As a cultural movement, the Renaissance encompassed innovative flowering of Latin and vernacular literatures, beginning with the 14th-century resurgence of learning based on classical sources, which contemporaries credited to Petrarch; the development of linear perspective and other techniques of rendering a more natural reality in painting; and gradual but widespread educational reform. In politics, the Renaissance contributed to the development of the customs and conventions of diplomacy, and in science to an increased reliance on observation and inductive reasoning. Although the Renaissance saw revolutions in many intellectual pursuits, as well as social and political upheaval, it is perhaps best known for its artistic developments and the contributions of such polymaths as Leonardo da Vinci and Michelangelo, who inspired the term "Renaissance man".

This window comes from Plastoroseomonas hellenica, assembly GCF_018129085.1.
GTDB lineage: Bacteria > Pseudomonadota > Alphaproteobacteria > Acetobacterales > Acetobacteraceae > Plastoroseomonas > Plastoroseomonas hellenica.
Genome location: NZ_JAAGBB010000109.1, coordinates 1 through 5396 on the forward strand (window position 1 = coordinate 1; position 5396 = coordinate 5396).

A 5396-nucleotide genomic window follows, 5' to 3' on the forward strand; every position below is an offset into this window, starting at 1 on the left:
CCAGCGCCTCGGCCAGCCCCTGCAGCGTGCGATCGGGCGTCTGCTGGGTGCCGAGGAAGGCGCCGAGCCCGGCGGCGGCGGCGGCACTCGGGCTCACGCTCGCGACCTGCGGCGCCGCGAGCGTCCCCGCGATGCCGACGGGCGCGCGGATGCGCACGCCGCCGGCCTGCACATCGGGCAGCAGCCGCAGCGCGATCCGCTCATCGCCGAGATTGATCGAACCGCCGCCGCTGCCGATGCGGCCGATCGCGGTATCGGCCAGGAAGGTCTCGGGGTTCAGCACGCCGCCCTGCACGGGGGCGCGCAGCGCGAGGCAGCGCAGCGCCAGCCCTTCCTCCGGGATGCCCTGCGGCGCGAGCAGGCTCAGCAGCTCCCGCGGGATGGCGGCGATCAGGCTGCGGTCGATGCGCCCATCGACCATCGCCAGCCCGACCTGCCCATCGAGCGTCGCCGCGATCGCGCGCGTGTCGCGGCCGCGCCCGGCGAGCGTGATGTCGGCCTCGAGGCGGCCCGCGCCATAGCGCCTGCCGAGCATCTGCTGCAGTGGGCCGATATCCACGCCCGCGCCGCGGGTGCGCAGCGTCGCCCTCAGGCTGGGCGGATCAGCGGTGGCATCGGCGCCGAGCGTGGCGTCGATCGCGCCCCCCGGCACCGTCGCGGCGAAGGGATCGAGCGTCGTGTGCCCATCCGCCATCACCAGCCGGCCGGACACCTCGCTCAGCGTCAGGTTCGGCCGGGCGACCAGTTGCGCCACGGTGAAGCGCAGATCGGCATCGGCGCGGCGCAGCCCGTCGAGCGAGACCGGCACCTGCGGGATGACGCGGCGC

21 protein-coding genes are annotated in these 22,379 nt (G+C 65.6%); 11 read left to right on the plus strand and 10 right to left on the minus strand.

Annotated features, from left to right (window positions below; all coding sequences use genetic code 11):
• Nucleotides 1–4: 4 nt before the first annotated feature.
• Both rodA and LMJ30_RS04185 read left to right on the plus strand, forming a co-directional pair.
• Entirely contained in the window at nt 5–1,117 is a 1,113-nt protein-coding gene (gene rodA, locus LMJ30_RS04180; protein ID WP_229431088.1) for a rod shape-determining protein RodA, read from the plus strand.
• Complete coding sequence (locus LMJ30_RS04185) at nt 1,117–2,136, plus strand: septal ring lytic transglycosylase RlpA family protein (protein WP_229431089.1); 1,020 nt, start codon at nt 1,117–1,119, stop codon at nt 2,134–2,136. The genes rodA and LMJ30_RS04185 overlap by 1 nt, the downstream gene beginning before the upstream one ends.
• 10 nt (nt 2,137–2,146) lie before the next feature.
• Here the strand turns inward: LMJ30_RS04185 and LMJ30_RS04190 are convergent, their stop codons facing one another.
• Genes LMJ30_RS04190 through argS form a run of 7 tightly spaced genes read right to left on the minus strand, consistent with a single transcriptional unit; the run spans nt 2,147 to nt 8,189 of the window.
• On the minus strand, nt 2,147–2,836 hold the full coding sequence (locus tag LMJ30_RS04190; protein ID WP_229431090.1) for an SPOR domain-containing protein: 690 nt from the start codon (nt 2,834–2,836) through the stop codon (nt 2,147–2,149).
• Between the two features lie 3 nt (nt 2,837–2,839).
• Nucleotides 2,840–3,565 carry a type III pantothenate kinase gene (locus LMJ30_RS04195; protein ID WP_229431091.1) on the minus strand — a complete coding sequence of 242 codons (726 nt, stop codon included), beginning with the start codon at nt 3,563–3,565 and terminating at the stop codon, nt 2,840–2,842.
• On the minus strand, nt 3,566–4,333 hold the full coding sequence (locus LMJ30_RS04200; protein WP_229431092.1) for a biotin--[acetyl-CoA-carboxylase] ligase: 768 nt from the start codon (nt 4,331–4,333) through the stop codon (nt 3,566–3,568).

The Renaissance began in the 14th century in Florence, Italy. Various theories have been proposed to account for its origins and characteristics, focusing on a variety of factors including the social and civic peculiarities of Florence at the time: its political structure, the patronage of its dominant family, the Medici, and the migration of Greek scholars and their texts to Italy following the Fall of Constantinople to the Ottoman Turks. Other major centres were northern Italian city-states such as Venice, Genoa, Milan, Bologna, and finally Rome during the Renaissance Papacy.